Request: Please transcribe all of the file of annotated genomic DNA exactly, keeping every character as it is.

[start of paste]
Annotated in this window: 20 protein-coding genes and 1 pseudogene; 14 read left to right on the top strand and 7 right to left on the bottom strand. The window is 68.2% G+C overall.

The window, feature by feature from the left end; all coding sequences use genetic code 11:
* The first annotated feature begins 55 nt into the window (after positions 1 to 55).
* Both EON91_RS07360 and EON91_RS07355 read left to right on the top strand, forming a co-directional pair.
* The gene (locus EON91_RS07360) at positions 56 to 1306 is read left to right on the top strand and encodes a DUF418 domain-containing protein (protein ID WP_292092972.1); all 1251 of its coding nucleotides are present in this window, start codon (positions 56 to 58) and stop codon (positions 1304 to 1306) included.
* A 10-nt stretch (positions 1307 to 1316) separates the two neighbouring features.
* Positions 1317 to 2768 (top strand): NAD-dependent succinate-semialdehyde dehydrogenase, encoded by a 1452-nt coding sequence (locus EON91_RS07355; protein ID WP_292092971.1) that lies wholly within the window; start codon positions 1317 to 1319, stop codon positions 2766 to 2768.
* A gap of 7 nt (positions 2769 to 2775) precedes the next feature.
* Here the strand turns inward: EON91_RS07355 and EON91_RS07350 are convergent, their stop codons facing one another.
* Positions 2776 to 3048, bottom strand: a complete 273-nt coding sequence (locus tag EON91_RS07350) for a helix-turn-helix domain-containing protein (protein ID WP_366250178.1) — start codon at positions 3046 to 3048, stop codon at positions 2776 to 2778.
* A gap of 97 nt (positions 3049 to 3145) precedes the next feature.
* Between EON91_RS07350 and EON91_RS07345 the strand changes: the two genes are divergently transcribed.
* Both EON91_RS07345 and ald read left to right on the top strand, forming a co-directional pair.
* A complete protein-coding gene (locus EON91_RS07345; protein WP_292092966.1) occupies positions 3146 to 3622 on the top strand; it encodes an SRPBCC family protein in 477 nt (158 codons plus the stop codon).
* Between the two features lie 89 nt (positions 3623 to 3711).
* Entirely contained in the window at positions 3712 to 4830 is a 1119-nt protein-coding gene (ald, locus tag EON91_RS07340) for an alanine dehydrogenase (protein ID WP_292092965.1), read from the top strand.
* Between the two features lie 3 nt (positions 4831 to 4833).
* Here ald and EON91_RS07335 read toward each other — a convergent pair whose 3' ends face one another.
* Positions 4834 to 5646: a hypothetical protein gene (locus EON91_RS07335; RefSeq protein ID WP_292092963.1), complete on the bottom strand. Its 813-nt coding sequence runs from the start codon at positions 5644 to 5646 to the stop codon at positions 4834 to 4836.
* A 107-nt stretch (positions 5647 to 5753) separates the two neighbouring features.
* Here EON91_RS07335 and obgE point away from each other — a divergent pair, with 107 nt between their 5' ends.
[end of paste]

Annotated in this window: 20 protein-coding genes and 1 pseudogene; 14 read left to right on the top strand and 7 right to left on the bottom strand. The window is 68.2% G+C overall.

The window, feature by feature from the left end; all coding sequences use genetic code 11:
* The first annotated feature begins 55 nt into the window (after positions 1 to 55).
* Both EON91_RS07360 and EON91_RS07355 read left to right on the top strand, forming a co-directional pair.
* The gene (locus EON91_RS07360) at positions 56 to 1306 is read left to right on the top strand and encodes a DUF418 domain-containing protein (protein ID WP_292092972.1); all 1251 of its coding nucleotides are present in this window, start codon (positions 56 to 58) and stop codon (positions 1304 to 1306) included.
* A 10-nt stretch (positions 1307 to 1316) separates the two neighbouring features.
* Positions 1317 to 2768 (top strand): NAD-dependent succinate-semialdehyde dehydrogenase, encoded by a 1452-nt coding sequence (locus EON91_RS07355; protein ID WP_292092971.1) that lies wholly within the window; start codon positions 1317 to 1319, stop codon positions 2766 to 2768.
* A gap of 7 nt (positions 2769 to 2775) precedes the next feature.
* Here the strand turns inward: EON91_RS07355 and EON91_RS07350 are convergent, their stop codons facing one another.
* Positions 2776 to 3048, bottom strand: a complete 273-nt coding sequence (locus tag EON91_RS07350) for a helix-turn-helix domain-containing protein (protein ID WP_366250178.1) — start codon at positions 3046 to 3048, stop codon at positions 2776 to 2778.
* A gap of 97 nt (positions 3049 to 3145) precedes the next feature.
* Between EON91_RS07350 and EON91_RS07345 the strand changes: the two genes are divergently transcribed.
* Both EON91_RS07345 and ald read left to right on the top strand, forming a co-directional pair.
* A complete protein-coding gene (locus EON91_RS07345; protein WP_292092966.1) occupies positions 3146 to 3622 on the top strand; it encodes an SRPBCC family protein in 477 nt (158 codons plus the stop codon).
* Between the two features lie 89 nt (positions 3623 to 3711).
* Entirely contained in the window at positions 3712 to 4830 is a 1119-nt protein-coding gene (ald, locus tag EON91_RS07340) for an alanine dehydrogenase (protein ID WP_292092965.1), read from the top strand.
* Between the two features lie 3 nt (positions 4831 to 4833).
* Here ald and EON91_RS07335 read toward each other — a convergent pair whose 3' ends face one another.
* Positions 4834 to 5646: a hypothetical protein gene (locus EON91_RS07335; RefSeq protein ID WP_292092963.1), complete on the bottom strand. Its 813-nt coding sequence runs from the start codon at positions 5644 to 5646 to the stop codon at positions 4834 to 4836.
* A 107-nt stretch (positions 5647 to 5753) separates the two neighbouring features.
* Here EON91_RS07335 and obgE point away from each other — a divergent pair, with 107 nt between their 5' ends.